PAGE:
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Alan Rudolph

Trouble in Mind

[originally published in The Weekly, March 26, 1986]

“When I wrote the script it was never as exotic. It was more a straightforward kind of movie. Which it still is. It just takes longer to get straight.”

That’s Alan Rudolph talking about his movie Trouble in Mind, which he wrote “with Seattle in mind” and shot here a year ago this month. How well you take to its exoticism and how patiently you wait for the straightforwardness to assert itself will depend on your tolerance of, or enthusiasm for, Rudolph’s highly stylized brand of filmmaking. I happen to consider him one of the most dynamic, and certainly most distinctive, of modern American filmmakers, and find that his latest feature combines the haunt and vibrancy of Choose Me with the fleetness and wit of Songwriter. That opinion may be disputed. What no one will dispute is that Trouble in Mind makes more exciting use of Seattle as a movie location than any other film ever shot here.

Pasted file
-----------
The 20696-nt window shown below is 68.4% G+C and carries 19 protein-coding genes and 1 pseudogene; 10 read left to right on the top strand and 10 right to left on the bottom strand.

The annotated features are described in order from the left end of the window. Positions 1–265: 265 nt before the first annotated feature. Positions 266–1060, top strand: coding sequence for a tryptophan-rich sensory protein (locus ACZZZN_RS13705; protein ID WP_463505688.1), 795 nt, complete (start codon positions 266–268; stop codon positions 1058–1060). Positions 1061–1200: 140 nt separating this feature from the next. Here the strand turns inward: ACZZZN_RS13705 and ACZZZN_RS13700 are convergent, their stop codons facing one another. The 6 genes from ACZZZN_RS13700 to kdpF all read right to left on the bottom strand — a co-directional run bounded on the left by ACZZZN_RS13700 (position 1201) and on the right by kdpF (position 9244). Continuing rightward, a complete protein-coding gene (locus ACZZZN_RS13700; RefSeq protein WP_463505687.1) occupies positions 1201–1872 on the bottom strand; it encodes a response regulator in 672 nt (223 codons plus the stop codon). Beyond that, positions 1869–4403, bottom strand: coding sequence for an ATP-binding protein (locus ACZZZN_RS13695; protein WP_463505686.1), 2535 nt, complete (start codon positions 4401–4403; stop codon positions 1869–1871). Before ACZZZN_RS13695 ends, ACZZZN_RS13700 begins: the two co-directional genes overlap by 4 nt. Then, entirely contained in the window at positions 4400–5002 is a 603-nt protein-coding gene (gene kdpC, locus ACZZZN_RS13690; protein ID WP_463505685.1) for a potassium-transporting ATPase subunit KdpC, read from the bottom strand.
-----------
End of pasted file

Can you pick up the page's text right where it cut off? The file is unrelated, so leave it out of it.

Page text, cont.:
Not that the setting is supposed to be Seattle. Rudolph calls his mythical location RainCity and, as one of the characters reads early in the film, “Above all, the city is a promise of something better—the faint perfume of tomorrow’s fortunes.” That phrase is less likely to have been written by a chamber-of-commerce flack than by a film critic with a deeply ingrained sense of what The City has meant in countless motion pictures about the loss of American innocence. RainCity is the city of film noir, a maze of rain-slicked streets all perversely aspiring to be alleys, of cafés and nightspots and timeless temporary rooms where furtive life hedges its bets and keeps an eye out for the main chance.